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Custom form elements (was Re: [webcomponents] Inheritance in Custom Elements (Was Proposal for Cross Origin Use Case and Declarative Syntax))

From: Maciej Stachowiak <mjs@apple.com>
Date: Fri, 13 Dec 2013 00:59:27 -0800
Cc: Ryosuke Niwa <rniwa@apple.com>, Hajime Morrita <morrita@google.com>, Dimitri Glazkov <dglazkov@chromium.org>, "public-webapps@w3.org WG" <public-webapps@w3.org>, Jan Miksovsky <jan@quickui.org>
Message-id: <6AA6CA2D-27B9-4A57-9344-37D9565A88A1@apple.com>
To: Dominic Cooney <dominicc@google.com>

On Dec 7, 2013, at 4:38 PM, Dominic Cooney <dominicc@google.com> wrote:

> 
> 
> Built-in HTML elements have lots of hooks to modify their behaviour (for example, HTMLVideoElement's autoplay attribute.) The analogy is extending a Java class which has private and public final members, but no protected or public non-final ones.
> 
> If someone were to make proposals about adding more hooks to the web platform to enable more subtyping use cases (for example, a protocol for participating in form submission) I would look forward to working with them on those proposals.

Let's say you have the ability to define a custom element inheriting from a form element, but completely replace its rendering and behavior with custom shadow DOM.

Is that actually sufficient to participate correctly in form submission? I don't think it is. In particular, I don't see how a custom element could inherit from HTMLInputElement, fully support the interface, and correctly submit a value that is specified via a completely custom mechanism.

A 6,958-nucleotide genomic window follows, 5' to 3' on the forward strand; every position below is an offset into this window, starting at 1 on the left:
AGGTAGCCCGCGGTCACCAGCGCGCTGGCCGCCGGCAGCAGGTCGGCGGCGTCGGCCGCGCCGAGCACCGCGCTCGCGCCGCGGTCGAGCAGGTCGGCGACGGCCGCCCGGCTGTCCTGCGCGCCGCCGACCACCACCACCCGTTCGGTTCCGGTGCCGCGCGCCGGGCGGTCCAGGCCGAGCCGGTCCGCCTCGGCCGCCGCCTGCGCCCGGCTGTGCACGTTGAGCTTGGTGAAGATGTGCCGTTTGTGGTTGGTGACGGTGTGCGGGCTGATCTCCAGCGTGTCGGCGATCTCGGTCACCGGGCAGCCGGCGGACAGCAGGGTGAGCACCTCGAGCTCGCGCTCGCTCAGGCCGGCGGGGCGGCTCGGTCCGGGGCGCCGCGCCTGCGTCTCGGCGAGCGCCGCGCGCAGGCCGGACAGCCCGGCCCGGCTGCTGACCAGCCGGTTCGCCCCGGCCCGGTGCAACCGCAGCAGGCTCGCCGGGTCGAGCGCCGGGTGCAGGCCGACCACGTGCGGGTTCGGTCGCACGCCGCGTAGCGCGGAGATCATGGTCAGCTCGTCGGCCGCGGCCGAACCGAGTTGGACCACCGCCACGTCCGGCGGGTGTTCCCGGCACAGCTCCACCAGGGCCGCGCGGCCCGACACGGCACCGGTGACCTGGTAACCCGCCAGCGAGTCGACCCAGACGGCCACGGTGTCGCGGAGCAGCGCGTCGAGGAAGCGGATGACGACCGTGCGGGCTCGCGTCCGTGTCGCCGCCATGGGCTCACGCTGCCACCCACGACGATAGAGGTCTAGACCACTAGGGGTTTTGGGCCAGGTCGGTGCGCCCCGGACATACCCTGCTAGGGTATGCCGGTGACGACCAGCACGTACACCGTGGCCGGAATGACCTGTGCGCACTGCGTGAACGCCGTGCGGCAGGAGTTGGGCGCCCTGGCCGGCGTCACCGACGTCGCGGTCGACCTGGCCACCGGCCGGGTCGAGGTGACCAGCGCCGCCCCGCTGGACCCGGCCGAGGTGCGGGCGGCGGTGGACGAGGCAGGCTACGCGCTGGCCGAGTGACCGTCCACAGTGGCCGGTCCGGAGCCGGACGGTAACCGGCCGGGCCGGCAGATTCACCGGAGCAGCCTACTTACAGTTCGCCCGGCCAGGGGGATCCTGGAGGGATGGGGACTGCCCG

Also, even if it worked, inheriting from HTMLInputElement is a particularly clunky approach to participating in form submission. To actually correctly support the interface, you need your component to support every input type. But that is way overkill if you only want to replace a single kind of input, or define a new type of your own. The more convenient approach would be to ignore type-switching and as a consequence make a "subclass" that does not respect the Liskov Substituton Principle and is therefore bad OO.

I think giving custom elements a specific API for participating in form submission, to enable defining new kinds of form elements, would be a better approach to this problem and ultimately easier to use. It is also much more relevant as a way to "explain how the way the Web platform works". Built-in form elements participate in form submission by having special hooks to participate in form submission, not by inheriting from other form elements.

Regards,
Maciej



Received on Friday, 13 December 2013 08:59:56 UTC

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